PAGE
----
I have a theoretical model saying that Y should be equal to:

Y = X + c * (W - X) + (Z1 - Z2),

where c is a given constant.

Here, it may be important to say that X is measured with error.

Someone proposes to test that assumption by estimating a linear model:

Y = b0 + b1 * X + b2 * c * (W - X) + b3 * (Z1 - Z2) + u,

and testing that b0 = 0, toghether with b1 = b2 = b3 = 1.

In my concrete estimation, I found that the estimators of b0 and b1 are highly correlated, about -0.80.

When I include the intercept, the estimate of b1 is about 0.75, significantly different from 1.

When I do not include the intercept, the estimate of b1 is very close to 1, 1 being in the corresponding confidence interval at 95%, and thus validating part of the story.

Regardless of the intercept, all the other coefficients are never close to 1, so that I am constantly rejecting the null hypothesis of b0 = 0, b1 = b2 = b3 = 1, altogether.

If I reformulate:

Y2 = Y - c * W - (Z1 - Z2),

such that:

Y2 = (1 - c) * X,

when I estimate Y2 = b1 * (1 - c) * X without intercept gives me an estimate of b1 very close to 1, with 1 being in the interval.

Any guess of why?

I am tempted to present results from the second model, which estimate only 1 coefficient, and the results are in line with expectations.

However, I am not really seeing the reason why the results from the two models differ so much, and especially why the estimates from the first model are so far from the theory.

Any insight? :-)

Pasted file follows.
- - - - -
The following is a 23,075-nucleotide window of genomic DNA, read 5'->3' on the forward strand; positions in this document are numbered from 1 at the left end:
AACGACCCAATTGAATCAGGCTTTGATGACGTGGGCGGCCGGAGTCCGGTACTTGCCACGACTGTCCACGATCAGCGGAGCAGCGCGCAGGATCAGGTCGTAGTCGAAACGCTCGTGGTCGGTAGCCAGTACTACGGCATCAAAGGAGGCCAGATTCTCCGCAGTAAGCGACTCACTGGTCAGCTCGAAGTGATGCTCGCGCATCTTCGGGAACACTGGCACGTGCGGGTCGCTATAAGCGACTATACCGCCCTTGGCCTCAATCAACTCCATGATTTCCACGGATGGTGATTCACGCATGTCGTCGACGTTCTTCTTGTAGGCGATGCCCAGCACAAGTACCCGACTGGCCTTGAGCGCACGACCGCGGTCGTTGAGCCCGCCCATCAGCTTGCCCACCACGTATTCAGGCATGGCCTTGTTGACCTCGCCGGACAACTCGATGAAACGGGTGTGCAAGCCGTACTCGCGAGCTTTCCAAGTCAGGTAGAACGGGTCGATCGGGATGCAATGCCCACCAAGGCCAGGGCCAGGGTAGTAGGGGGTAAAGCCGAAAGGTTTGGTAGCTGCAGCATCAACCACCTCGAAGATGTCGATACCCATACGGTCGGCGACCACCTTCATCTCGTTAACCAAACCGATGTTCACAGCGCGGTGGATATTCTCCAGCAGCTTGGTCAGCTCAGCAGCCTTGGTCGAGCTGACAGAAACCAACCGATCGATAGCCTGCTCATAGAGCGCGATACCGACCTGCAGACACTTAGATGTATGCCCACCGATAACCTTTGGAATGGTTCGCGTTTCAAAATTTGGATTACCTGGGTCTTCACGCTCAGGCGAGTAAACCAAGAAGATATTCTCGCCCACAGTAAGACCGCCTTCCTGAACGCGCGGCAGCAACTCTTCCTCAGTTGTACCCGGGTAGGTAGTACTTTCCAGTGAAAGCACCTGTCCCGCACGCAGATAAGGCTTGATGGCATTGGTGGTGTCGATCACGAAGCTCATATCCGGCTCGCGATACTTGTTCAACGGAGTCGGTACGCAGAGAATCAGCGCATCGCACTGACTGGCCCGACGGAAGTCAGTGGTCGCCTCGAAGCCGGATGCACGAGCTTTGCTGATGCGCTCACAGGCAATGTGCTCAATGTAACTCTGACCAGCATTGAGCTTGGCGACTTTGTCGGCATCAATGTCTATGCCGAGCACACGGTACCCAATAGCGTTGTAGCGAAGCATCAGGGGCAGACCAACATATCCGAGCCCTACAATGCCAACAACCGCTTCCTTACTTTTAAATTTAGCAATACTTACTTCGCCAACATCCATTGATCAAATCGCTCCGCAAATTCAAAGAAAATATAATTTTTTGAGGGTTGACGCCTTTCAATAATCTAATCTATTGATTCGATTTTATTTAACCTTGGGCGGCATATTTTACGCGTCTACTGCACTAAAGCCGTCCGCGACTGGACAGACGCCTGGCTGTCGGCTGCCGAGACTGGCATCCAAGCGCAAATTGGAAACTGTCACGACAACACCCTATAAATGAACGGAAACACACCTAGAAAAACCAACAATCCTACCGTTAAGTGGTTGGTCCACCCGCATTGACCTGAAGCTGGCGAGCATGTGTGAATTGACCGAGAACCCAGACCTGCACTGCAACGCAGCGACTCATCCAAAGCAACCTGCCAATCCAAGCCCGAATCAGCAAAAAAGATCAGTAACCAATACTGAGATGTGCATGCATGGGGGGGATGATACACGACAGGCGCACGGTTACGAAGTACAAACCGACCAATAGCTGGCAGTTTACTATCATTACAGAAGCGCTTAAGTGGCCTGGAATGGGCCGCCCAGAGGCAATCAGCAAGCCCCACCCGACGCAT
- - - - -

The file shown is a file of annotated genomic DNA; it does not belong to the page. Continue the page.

Thank you very much!

  • $\begingroup$ Not including the intercept is rarely needed, useful, or insightful, and appears to be the source of your questions. Could you therefore explain why you are looking at any models without the intercept? $\endgroup$
    – whuber
    Commented Oct 21, 2020 at 12:51

1 Answer 1


In the first regression, the third term $c*(W - X)$ has $X$ as a component. This will make the second and the third term correlated. Consequently, the OLS estimates of the coefficients will be inaccurate (i.e. large standard errors).

The regression can be rewritten as $$ Y = \beta_0 + \beta_1X^{*}+\beta_2W^{*}+\beta_3Z^{*} + \epsilon$$ where $X^{*} = (1-c)*X$, $W^{*} = c*W$, $Z^{*} = Z_1 - Z_2$. This formulation avoids the correlation issue. The validity of the theoretical relationship can then be tested as $H_o: \beta_1 = \beta_2 = \beta_3 = 1$.

But the above formulation is workable if there is no measurement error. Since you mentioned $X$ is measured with errors, what is actually observable is $\tilde{X}$, where $\tilde{X} = X + \eta$ and $\eta \sim N(0, \sigma_x)$. The errors-in-variable regression is then

$$ Y = \beta_0 + \beta_1X^{**}+\beta_2W^{*}+\beta_3Z^{*} + \gamma$$ where $ X^{**} = (1-c)*\tilde{X}$ and $\gamma = \epsilon - (1-c)*\eta$. This is where it gets complicated because now $X^{**}$ is correlated with $\gamma$. OLS will be biased in this case. Please refer to this reference for the details on errors-in-variable analysis.


Your Answer

By clicking “Post Your Answer”, you agree to our terms of service and acknowledge you have read our privacy policy.

Not the answer you're looking for? Browse other questions tagged or ask your own question.